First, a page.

The first question was about the application of a general treaty provision which was not ratified by most states, but that might be considered passively approved and “moral enough” to be accepted despite uncertain formal legality. The second question concerns the power of a court to overtly bypass the text of a treaty article. From a theoretical point of view, the very nature of international law implies that this is by no means a possibility. In principle, states create binding treatises (or custom) which should also bind international courts.
The European Court of Human Rights ruled on the legality of extraditing someone sentenced to death. In its decision on Soering v United Kingdom , the court stated that in this case it is not legal, but only because the death penalty in the United States of America involves the so-called “corridor of death”, which may be regarded as contrary to the text of the European Convention on Human Rights. On the death penalty itself, the court stated that even if the Convention clearly authorizes a death sentence, the court has the power to decide that this is no more the case and that it might use this power in the future (“a generalised abolition of capital punishment, could be taken as establishing the agreement of the Contacting States to abrogate the exception provided for under Article 2(1) and hence remove a textual limit on the scope for evolutive interpretation of Article 3.”)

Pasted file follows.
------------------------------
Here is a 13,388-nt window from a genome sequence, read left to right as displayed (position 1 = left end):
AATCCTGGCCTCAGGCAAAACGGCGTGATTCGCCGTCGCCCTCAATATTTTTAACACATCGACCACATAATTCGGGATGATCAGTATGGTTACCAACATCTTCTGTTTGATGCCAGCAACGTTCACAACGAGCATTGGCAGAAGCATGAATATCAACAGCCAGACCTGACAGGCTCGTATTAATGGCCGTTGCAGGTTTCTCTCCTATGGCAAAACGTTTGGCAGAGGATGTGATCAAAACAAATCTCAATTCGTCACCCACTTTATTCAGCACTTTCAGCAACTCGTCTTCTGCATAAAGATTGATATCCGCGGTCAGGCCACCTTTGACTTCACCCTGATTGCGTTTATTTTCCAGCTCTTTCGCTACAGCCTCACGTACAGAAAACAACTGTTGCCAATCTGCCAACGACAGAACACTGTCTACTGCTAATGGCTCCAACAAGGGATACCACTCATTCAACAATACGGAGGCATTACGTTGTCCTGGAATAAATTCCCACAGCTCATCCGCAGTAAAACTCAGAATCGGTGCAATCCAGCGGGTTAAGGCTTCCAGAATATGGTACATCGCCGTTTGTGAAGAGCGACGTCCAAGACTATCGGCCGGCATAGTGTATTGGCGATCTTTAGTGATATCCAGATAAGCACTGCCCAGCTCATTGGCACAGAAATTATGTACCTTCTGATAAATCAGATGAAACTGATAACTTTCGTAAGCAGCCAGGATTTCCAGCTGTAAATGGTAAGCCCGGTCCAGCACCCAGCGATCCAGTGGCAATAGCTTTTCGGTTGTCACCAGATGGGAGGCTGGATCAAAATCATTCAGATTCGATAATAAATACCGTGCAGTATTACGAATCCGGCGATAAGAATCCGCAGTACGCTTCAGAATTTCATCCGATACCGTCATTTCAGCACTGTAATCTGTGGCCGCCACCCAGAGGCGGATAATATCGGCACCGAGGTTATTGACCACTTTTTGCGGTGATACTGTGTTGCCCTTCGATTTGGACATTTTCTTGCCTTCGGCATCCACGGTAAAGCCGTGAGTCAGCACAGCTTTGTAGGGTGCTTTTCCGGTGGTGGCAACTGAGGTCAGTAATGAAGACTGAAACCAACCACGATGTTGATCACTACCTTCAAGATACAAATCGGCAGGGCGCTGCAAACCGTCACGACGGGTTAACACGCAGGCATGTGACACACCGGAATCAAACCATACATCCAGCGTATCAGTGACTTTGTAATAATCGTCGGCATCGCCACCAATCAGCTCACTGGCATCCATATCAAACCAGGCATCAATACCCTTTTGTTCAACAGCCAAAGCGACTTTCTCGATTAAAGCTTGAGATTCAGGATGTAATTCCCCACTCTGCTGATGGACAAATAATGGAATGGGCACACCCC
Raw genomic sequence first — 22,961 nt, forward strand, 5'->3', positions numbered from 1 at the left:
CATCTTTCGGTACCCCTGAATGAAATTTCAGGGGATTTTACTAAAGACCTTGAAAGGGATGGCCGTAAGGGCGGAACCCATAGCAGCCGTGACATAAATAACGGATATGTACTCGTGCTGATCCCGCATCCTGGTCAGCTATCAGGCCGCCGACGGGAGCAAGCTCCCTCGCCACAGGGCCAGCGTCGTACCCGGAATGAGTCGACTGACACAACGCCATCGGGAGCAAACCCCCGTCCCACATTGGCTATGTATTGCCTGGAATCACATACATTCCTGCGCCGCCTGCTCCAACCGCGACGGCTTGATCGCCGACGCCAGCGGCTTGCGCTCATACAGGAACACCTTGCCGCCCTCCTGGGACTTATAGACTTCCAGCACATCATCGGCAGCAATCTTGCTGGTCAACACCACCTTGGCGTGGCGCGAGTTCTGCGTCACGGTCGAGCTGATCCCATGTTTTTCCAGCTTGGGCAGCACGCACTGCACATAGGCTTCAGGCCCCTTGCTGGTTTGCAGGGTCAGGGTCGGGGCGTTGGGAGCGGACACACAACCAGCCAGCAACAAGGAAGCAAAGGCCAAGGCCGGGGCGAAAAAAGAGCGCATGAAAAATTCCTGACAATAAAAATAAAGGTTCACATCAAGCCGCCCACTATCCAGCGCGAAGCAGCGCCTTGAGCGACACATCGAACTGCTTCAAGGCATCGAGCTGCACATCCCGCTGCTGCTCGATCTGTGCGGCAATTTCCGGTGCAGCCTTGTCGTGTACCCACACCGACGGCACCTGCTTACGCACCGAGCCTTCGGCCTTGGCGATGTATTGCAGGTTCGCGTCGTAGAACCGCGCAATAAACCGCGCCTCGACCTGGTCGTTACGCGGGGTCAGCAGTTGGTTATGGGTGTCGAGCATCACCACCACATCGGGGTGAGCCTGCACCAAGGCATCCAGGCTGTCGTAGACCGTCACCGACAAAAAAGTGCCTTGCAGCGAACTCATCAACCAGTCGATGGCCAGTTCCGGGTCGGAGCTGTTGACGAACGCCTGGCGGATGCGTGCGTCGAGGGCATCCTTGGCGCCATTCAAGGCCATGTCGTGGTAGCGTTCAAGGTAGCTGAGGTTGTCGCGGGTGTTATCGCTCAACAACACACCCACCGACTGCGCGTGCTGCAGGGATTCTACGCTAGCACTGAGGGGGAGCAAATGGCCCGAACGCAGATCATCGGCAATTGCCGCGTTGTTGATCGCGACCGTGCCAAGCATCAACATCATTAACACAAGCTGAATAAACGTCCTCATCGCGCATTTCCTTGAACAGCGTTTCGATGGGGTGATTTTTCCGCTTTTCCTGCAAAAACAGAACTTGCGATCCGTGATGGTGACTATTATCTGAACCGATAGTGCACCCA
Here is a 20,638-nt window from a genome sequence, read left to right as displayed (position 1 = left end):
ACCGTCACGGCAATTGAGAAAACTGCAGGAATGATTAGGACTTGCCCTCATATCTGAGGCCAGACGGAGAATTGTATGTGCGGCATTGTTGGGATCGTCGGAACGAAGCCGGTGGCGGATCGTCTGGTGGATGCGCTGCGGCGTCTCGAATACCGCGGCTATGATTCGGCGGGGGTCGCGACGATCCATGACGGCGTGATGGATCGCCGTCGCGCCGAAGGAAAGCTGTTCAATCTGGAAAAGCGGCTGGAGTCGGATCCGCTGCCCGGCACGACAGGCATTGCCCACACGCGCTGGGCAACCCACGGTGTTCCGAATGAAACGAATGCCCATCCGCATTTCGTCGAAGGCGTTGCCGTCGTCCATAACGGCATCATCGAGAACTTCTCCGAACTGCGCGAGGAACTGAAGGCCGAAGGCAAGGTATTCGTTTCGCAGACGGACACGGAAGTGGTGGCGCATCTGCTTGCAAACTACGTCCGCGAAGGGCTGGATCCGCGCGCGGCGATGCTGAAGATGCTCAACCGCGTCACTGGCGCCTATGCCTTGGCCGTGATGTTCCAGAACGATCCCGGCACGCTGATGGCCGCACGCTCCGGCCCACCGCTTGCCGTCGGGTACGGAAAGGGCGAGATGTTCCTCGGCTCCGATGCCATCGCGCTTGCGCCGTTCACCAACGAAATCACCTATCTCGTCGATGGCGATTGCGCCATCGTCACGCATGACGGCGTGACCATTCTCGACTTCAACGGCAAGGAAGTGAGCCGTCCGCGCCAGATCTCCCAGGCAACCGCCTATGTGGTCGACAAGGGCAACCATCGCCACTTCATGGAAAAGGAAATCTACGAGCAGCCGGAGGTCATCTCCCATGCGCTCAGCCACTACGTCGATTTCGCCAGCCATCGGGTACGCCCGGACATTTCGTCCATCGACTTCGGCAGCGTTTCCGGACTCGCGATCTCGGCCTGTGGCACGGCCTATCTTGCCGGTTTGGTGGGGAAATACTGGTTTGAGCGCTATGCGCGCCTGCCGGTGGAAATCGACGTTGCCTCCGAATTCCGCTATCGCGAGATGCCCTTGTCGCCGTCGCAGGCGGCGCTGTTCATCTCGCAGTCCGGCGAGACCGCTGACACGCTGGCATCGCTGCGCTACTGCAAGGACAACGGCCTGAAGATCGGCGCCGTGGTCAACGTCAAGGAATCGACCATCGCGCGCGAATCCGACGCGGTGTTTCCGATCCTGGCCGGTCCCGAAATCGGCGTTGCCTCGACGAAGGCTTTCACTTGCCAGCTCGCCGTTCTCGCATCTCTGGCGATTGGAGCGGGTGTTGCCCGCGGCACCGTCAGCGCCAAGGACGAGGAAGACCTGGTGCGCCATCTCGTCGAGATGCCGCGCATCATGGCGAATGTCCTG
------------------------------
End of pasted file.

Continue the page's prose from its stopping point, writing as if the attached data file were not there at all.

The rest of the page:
May an international court veto a revision to its founding treaty?
The question is not about the obvious ability of international courts to control the authenticity of a treaty revision, especially when it comes to checking signatures and the lawfully expressed will of the states. The tricky point is whether an international court may publicly declare it will decide if a lawful decision of all the Member States to change a treaty is valid or not. The following example does not imply that the answer would be positive in all cases, but it is significant enough to destabilize the common representation of the role of international courts.
The European Council composed of 28 heads of states and governments activated the Treaty revision procedure of Article 48(6) TEU to modify Article 136 TFEU. The question of the legality or illegality of this decision unexpectedly went to the European Court of Justice. The court ruled that it had full powers to appreciate the validity of a decision taken unanimously by the representatives of 28 States as any other secondary legal act.
The paradox lies in the fact that these seemingly nonconformist decisions are easily accepted by states. International courts openly bypass the text of the law to achieve “higher”, though nonneutral, principles of international law. International courts are increasingly invoking Treaty Preambles and declaring them superior to Treaty Articles. This is becoming the new norm, both ‘legally’ (as States do not always condemn it) and ‘legitimately’ (as little effort is made to slow down this process). After all, if states do not always conform with international law, why should international courts?
 Court of Justice of the European Union, Case C-370/12 Thomas Pringle v Government of Ireland and Others, 2012.
 European Court of Human Rights, Soering v United Kingdom 161 Eur. Ct. H.R., 1989.
 Wechsler, Herbert. Toward neutral principles of international law, Harvard Law Review, 1959-1960.